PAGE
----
Crib Goch's narrow ridge

Crib Goch’s narrow ridge

 

Day 3 of my Welsh 3000s adventure started early.  Rain and low cloud were forecast from the west by mid-morning and I was determined to try to get as much walking done as possible during the best of the day.  Not only did I plan to walk the Snowdon Horseshoe but I also had a six-hour drive back up to Scotland ahead of me: I didn’t hang about.

I set off from Pen-y-pass at 8am with clear weather.  I soon peeled off from the main Pyg Track to climb up Crib Goch, seeing only three others ahead of me.  I’d read the warnings that attempting Crib Goch in wet and windy weather was inadvisable and perhaps naively, I’d set off thinking that even if a shower came in I’d still be OK.  I have to say that since Crib Goch is an unrelentingly steep climb on bare rock I really wouldn’t feel safe climbing it in anything less than dry conditions.  I’d enjoyed the exposure on Tryfan the day before but Crib Goch is in a different league.  Steep rock fell away hundreds of feet and great care was needed to keep at least three points in contact with the rock at all times.

After an exposed and exhilarating ascent I finally reached the start of the narrow ridge.  And this was just the start !

While it was breezy rather than gusty I wasn’t taking any chances, so dropped down 3-4 feet below the serrated ridge line so that I had one hand to steady myself on the ridge.  I nervously watched the chap in front of me who seemed to walk right along the ridge line.  At one point I reached a flat stone about 4 feet long and a foot wide perched in a particularly exposed section.  Walking along it might have been tempting had the consequences of a slip been fatal.  No way !

 

The pinnacled ridge of Crib Goch

The pinnacled ridge of Crib Goch

 

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Walkers on the knife-edged Crib Goch

Following the crampon marks on bare rock took me on a safe detour around a couple of particularly exposed pinnacles.  After about 30 minutes, with adrenaline pumping, I finally reached the edge of the narrow ridge and the col that separates Crib Goch from Garnedd Ugain.  The clouds continued to swirl around the corrie (sorry, cwm) with good views down the tarn below.  Garnedd Ugain was also an exciting scramble but much more tame than Crib Goch.

 

The tarn, Glaslyn, below Snowdon

The tarn, Glaslyn, below Snowdon

 

At last, bare rock gave way to grass on the summit of Garnedd Ugain and a good panorama of the Snowdonia peaks opened up.  Just a short climb around the col lead to Snowdon itself, parallel to the railway track.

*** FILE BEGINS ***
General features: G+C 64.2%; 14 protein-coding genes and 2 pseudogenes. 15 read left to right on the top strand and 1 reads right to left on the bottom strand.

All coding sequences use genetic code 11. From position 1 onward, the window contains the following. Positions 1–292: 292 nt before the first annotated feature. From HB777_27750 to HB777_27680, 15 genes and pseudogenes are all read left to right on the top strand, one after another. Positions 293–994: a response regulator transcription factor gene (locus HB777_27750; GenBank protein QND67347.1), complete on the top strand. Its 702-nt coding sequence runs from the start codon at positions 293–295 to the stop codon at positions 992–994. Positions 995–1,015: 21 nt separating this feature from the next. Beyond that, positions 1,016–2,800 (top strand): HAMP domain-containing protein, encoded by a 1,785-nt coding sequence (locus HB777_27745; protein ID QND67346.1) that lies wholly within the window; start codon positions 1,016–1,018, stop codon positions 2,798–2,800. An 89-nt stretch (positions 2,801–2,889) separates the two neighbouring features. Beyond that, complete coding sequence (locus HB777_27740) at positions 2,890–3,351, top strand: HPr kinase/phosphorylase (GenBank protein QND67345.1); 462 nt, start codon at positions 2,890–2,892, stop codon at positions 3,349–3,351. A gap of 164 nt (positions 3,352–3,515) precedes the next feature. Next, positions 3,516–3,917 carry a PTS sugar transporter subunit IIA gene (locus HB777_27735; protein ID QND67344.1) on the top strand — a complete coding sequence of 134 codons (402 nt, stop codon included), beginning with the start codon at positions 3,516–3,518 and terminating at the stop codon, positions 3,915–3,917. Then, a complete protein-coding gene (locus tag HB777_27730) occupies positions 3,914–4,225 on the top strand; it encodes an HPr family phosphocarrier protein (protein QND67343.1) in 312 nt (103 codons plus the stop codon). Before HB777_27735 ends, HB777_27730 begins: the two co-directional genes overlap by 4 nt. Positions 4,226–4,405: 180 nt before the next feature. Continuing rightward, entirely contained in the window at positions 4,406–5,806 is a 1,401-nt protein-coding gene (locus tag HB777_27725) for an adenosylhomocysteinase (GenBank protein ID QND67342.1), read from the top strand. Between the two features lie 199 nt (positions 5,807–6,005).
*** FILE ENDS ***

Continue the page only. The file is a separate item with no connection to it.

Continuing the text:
The trig point on Crib y Ddysgl, looking north to the Glyders

The trig point on Garnedd Ugain, looking north to the Glyders and Carneddau

 

Snowdon from Crib y Ddysgl

Snowdon from Garnedd Ugain

 

It does seem bizarre that there’s a railway – celebrating its 120th anniversary no less ! – right to the top of the highest peak in England and Wales.  I’d heard the noise of the train a couple of times the day before and it took me a while to figure out what it was.  I know Cairngorm has its modern funicular and a café near the summit too but somehow this is different: modern and quiet, and not a noisy diesel-engine legacy of the 19th Century.  The Snowdon summit café has recently been modernised however and I had an early lunch at 11am sitting alongside day-trippers in their jeans and anoraks.  “So have you walked up?” said the lady beside me.  “How long did that take you ?”.  Funnily enough, it’d only taken me an hour longer than it had taken them.

 

The Snowdon train

The Snowdon train

 

As you can see from the photo above, the weather did indeed close in right on cue at 11am.  The drizzle soon turned to light rain and I quickly put any thoughts of completing the classic Horseshoe, with a final narrow rocky ridge, out of my mind.  Instead, I was happy to take the safe route back down the Pyg Track.

My waterproofs were soon drenched as I plodded down the track.  There was a steady stream of walkers coming up this popular route, including a couple of Gold DofE groups coming down (well done to them !).  Most people were well kitted out but there were quite a number who clearly didn’t give a second thought to setting out in jeans, trainers and thin jackets.  I even met a party of girls who I think had two light jackets between them, with one wearing a fleece blanket over her head and shoulders to keep the rain off.  Really ?!  Hoping to put doubt in their minds I asked if they had jackets with them.  Cheerfully, they confirmed they didn’t.  Er …. were they even in the queue when common sense was being handed out ?

In spite of the stupidity of some members of the human race I’d really enjoyed my day.  I’d been lucky, just managing to reach the summit of Snowdon before the rain came on and clouds descended.  It’d been a great three days in Wales – new mountains and new (and unpronounceable) places.

 

 

3 Comments on “Welsh 3000s – The Snowdon Horseshoe

  1. Every time I’ve ever been up Snowdon there’s been someone inappropriately dressed (once in flip-flops and a tee shirt in early may!). I think the train lulls people into a false sense of security….

  2. Pingback: Most memorable photos of 2016 | Wild about Scotland

  3. Pingback: Adventures planned for 2017 | Wild about Scotland

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